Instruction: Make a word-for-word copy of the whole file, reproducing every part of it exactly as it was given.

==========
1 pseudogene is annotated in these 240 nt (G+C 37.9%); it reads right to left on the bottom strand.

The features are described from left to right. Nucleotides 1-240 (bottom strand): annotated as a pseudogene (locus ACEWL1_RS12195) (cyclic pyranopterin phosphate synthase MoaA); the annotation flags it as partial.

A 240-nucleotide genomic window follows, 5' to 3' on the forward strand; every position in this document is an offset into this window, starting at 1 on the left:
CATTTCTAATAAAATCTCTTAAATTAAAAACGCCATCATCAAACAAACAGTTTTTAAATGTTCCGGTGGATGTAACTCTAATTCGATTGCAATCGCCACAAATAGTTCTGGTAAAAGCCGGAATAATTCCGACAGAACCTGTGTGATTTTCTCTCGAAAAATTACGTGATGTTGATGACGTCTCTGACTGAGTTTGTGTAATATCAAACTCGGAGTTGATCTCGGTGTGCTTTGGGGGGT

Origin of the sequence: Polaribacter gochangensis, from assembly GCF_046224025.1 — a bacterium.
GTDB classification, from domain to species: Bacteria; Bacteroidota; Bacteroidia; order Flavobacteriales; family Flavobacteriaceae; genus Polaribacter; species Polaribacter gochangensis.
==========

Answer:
1 pseudogene is annotated in these 240 nt (G+C 37.9%); it reads right to left on the bottom strand.

The features are described from left to right. Nucleotides 1-240 (bottom strand): annotated as a pseudogene (locus ACEWL1_RS12195) (cyclic pyranopterin phosphate synthase MoaA); the annotation flags it as partial.

A 240-nucleotide genomic window follows, 5' to 3' on the forward strand; every position in this document is an offset into this window, starting at 1 on the left:
CATTTCTAATAAAATCTCTTAAATTAAAAACGCCATCATCAAACAAACAGTTTTTAAATGTTCCGGTGGATGTAACTCTAATTCGATTGCAATCGCCACAAATAGTTCTGGTAAAAGCCGGAATAATTCCGACAGAACCTGTGTGATTTTCTCTCGAAAAATTACGTGATGTTGATGACGTCTCTGACTGAGTTTGTGTAATATCAAACTCGGAGTTGATCTCGGTGTGCTTTGGGGGGT

Origin of the sequence: Polaribacter gochangensis, from assembly GCF_046224025.1 — a bacterium.
GTDB classification, from domain to species: Bacteria; Bacteroidota; Bacteroidia; order Flavobacteriales; family Flavobacteriaceae; genus Polaribacter; species Polaribacter gochangensis.